9 that the Parish Society would soon receive a letter from the Bishop granting the long sought permission to establish a Polish parish. Rev. Charles J. McElroy, Pastor of St. Mary's Church, Derby, gave his support in this instance. On Dec. 28, 1903, Missionary Priests of the Congregation of St. Vincent de Paul came to New Haven at the invitation of Bishop Michael Tierney of the Hartford Diocese. The Missionary Fathers were greeted at the New Haven railroad station by Bishop Tierney and Rev. C. McElroy of St. Mary's Parish, Derby. Immediately and without any ceremony Father C. McElroy took Rev. Paul Waszko, C.M., with him to Derby so that the latter could listen to the confessions of the numerous Polish parishioners of St. Mary's Church. From that time on Missionary Fathers of the Congregation of St. Vincent visited St. Mary's Church, and, finally, Rev. George Glogowski, C.M., agreed to have his Missionaries at St. Mary's Church each Saturday and Sunday thereafter. Fathers George Glogowski, Paul Waszko, Francis Trawniczek, and Maximilian Soltysek made the weekly trips to Derby. In view of the above it is no wonder that the new parish was given over to the Vincentian Fathers. At this point it would be well to take another look at the books of St. Mary's Parish for a few interesting statistics. In the marriage book the names of Francis Stochmal and wife appear in After that, year by year, more and more marriages between Polish couples were solemnized in St. Mary's Church. In the year 1903, 28 Polish couples were united in marriage in St. Mary's Church, which fig ure is more than one-third of all the marriages entered into that year in that church. To the time of organization of St. Michael's Parish, 156 marriages were performed in St. Mary's Church between principals of Polish extraction. Christenings begin with the name of Walter Baut, son of Peter and Agnes Baut. After him and to the year 1905, Polish parents had over 320 of their children christened in St. Mary's Church. As we have previously mentioned, Polish priests were asked to visit St. Mary's Church to take care of the spiritual needs of the ever-growing Polish group. The first of the visiting- Polish priests was Father Joseph Formanek, who solemnized a few marriages in 1892 and In 1900 and 1901 the names of two Redemptorist Fathers, Rev. Thomas Grochowski and Rev. Francis Jasinski, appear in St. Mary's parish books. Father Maximilian Soltysek of the Missionary Congregation of St. Vincent married a number of couples in St. Mary's Church and assisted at the next to the last Polish marriage celebrated there, that of John Tereskiewicz and Victoria Kabala. Joseph Dutkiewicz and Julia Preneta were the last Polish couple married just after the turn of the century in St. Mary's Church. At last the Bishop's fateful letter arrived. It commissioned the Missionary Fathers of St. Vincent to organize a Polish parish in Derby. The work of the Parish Society was nigh over. The Parish Society in Nov. 1905, turned over to Father Stanislaus Konieczny all of its books and the remaining money in its treasury. A general financial summary of the Society's doings during its existence shows $3, in income from all sources, $2, expended for the Bushnell parcel, an expenditure of $ for interest, and the remainder of $ was spent for repairs of buildings on the Bushnell parcel and lesser items. 9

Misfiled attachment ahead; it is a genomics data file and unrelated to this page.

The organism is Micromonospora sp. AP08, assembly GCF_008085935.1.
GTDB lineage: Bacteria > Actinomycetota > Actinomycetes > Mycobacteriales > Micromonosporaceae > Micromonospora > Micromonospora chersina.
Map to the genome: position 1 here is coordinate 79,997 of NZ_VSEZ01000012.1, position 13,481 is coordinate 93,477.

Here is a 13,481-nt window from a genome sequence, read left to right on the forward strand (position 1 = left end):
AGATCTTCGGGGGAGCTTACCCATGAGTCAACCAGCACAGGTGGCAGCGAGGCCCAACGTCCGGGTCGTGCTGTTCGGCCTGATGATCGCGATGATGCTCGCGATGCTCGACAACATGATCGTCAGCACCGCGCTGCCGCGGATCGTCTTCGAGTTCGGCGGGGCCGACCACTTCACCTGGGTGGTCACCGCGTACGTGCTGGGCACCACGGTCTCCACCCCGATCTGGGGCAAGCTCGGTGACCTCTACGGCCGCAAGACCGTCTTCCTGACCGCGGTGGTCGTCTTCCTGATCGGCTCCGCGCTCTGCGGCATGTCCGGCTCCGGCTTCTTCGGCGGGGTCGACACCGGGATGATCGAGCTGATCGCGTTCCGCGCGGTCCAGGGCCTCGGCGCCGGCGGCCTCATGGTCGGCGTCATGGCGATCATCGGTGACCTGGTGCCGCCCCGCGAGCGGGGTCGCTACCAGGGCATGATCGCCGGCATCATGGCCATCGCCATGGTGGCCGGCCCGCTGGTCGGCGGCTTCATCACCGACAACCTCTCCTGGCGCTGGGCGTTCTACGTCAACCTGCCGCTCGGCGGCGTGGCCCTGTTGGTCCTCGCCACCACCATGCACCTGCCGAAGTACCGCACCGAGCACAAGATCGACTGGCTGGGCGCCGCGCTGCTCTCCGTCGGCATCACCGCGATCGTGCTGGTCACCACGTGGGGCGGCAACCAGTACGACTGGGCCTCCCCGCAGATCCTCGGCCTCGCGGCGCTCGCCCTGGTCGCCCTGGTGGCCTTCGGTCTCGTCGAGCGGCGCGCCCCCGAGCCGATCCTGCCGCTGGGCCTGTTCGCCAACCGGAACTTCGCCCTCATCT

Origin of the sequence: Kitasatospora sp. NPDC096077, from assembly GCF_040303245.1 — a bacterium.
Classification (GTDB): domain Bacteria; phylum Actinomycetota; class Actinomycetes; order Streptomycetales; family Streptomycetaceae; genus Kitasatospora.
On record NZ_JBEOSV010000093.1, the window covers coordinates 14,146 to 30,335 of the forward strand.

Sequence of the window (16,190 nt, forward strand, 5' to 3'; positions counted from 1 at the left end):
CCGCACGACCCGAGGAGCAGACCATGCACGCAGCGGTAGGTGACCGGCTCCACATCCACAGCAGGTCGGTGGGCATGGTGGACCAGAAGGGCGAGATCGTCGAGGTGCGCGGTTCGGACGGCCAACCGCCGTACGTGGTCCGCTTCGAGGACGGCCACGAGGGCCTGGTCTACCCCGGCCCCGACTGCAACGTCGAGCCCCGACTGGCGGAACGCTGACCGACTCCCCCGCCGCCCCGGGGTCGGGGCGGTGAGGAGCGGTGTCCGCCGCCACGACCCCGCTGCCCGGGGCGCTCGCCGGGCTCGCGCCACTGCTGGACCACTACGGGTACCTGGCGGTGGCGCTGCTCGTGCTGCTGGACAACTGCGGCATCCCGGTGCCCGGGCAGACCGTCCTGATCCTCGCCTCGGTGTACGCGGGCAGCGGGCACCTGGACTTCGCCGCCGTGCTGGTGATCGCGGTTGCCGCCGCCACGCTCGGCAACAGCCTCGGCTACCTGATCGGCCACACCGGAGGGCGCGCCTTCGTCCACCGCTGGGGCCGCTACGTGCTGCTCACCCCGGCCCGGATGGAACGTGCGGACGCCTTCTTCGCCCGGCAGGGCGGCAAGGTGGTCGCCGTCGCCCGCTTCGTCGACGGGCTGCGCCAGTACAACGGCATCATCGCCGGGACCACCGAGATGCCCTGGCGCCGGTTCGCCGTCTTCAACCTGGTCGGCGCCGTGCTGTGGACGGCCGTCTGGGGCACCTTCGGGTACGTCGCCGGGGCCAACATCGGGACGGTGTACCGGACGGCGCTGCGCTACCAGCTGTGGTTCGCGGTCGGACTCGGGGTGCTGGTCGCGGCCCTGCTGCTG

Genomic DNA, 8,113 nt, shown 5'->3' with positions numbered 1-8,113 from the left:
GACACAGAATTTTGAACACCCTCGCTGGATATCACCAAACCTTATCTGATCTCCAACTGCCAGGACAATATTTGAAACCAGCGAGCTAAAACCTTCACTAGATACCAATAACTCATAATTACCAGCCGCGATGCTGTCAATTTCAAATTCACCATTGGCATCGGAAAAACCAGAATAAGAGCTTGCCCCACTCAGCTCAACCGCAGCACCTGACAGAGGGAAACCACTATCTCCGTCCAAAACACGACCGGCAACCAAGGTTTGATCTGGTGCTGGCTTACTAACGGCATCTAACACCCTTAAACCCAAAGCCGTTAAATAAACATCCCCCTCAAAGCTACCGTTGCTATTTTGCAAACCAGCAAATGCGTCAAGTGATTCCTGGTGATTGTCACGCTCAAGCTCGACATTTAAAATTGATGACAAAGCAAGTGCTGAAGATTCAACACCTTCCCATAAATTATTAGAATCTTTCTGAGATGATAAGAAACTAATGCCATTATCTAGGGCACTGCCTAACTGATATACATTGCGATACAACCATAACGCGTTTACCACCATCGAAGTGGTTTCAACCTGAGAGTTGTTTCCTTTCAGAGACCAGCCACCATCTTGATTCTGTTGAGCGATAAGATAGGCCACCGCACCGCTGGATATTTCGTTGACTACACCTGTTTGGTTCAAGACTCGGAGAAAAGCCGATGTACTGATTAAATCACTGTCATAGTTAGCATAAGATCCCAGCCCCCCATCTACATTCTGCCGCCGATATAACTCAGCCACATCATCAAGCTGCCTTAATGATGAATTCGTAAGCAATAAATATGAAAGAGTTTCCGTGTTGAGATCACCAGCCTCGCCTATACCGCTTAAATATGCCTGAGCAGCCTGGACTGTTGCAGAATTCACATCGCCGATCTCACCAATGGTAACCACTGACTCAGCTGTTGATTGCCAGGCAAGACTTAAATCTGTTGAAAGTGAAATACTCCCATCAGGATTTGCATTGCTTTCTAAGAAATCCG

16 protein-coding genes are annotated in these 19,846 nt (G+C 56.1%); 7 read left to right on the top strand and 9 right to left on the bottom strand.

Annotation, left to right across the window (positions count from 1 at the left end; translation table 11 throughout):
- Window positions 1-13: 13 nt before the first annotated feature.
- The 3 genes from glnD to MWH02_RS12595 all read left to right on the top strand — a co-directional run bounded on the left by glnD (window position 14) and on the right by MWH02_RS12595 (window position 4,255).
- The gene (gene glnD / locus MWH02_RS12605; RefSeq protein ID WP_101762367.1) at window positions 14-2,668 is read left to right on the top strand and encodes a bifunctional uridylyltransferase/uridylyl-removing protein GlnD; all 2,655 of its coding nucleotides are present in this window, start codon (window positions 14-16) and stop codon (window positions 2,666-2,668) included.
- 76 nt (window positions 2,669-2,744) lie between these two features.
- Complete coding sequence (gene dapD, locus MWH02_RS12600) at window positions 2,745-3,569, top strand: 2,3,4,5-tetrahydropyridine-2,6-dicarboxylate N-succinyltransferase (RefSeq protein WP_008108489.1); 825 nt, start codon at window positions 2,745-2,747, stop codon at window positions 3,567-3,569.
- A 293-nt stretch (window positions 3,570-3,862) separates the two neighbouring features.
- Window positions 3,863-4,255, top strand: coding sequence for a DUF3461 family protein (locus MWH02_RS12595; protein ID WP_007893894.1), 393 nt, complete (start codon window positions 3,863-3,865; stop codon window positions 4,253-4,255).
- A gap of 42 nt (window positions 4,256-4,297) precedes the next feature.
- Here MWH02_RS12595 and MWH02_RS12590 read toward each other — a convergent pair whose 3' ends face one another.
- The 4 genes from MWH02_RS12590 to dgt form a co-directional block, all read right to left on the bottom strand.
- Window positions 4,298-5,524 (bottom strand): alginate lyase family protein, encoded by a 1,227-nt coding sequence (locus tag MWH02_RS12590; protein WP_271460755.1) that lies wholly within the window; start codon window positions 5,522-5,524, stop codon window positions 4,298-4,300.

10 President Francis Stochmal and his tireless - co-workers merit every praise for their efforts which were crowned with brilliant success. They could then and some of them now living- can take pride in their accomplishment. Mr. Stochmal, the leader, was born in Tuchow, Poland. He married Wanda Wajdowicz on July 20, 1890, in St. Mary's Church. He died Sept. 11, 1910, at the age of 49 years and was buried in Mt. St. Peter's Cemetery. Eternal Rest and Glory to him and many, many others. The new parish was named St. Michael's Church of Derby; it was almost named St. Vincent de Paul Church of Derby. Father George Glogowski intended to give it the latter name, however, he agreed to the former in view of the work of the Parish Society of St. Michael the Archangel. Father George Glogowski officially announced the glad tidings in the lower church of St. Mary's 0n July 16, During the sermon he said "On today's date a Polish parish begins in Derby. Derby, Shelton, Ansonia, Seymour and generally everyone speaking the Polish language and living in this area belongs to it. Inhabitants of Orange may belong to this parish or the New Haven parish. The Most Reverend Bishop commissioned me to organize this parish, and as soon as I conclude the more important business here. I will send you a priest who will be your Pastor. I ask for harmony; there should be no factions, but everyone should go hand in hand with me and this work will bear fruit. The committee, which occupied itself to this date with parish matters, is to report to me at 2:30 P. M. at the parish office, and, if its books are in order, it may give an accounting at that time. I will be available after High Mass until two o clock to take care of parish matters. Marriages will be solemnized only on weekdays and with a Mass never on Sundays. Christenings will take place at 2 o'clock; arrangements for christenings must be made before Mass. Next Sunday there will be a special collection for church accessories, that is, for chasubles, a chalice, ciborium, monstrance, missal, etc. I request that everyone prepare himself according to his means. I personally will take up the collection. For the present, the person, the person taking the entrance offering at the door will continue in that capacity. Within two or three Sundays I will name a Polish collector. Today with the committee I will inspect parish property and the hall where the societies meet. I will endeavor to find living quarters her as soon as possible so that I can discharge parish matters suitably. Parishioners' books will be printed and parish dues collectors chosen. I will personally collect donations for the construction of the church, which collection will take place at a date to be announced. Father Stanislaus Konieczny was appointed pastor by the Superiors of the Missionary Congregation of St. Vincent. Since he was occupied with missions, Father George Glogowski took over his duties. At the outset Father Glogowski was faced with two pressing problems. He had to secure a place where services could be held and rent living quarters for himself. The latter problem disappeared quickly when he leased a room in the home of the late John Dziadik on Main St. During this time, one of the buildings on the parcel purchased by the Parish Society was being repaired for use as the future rectory. 10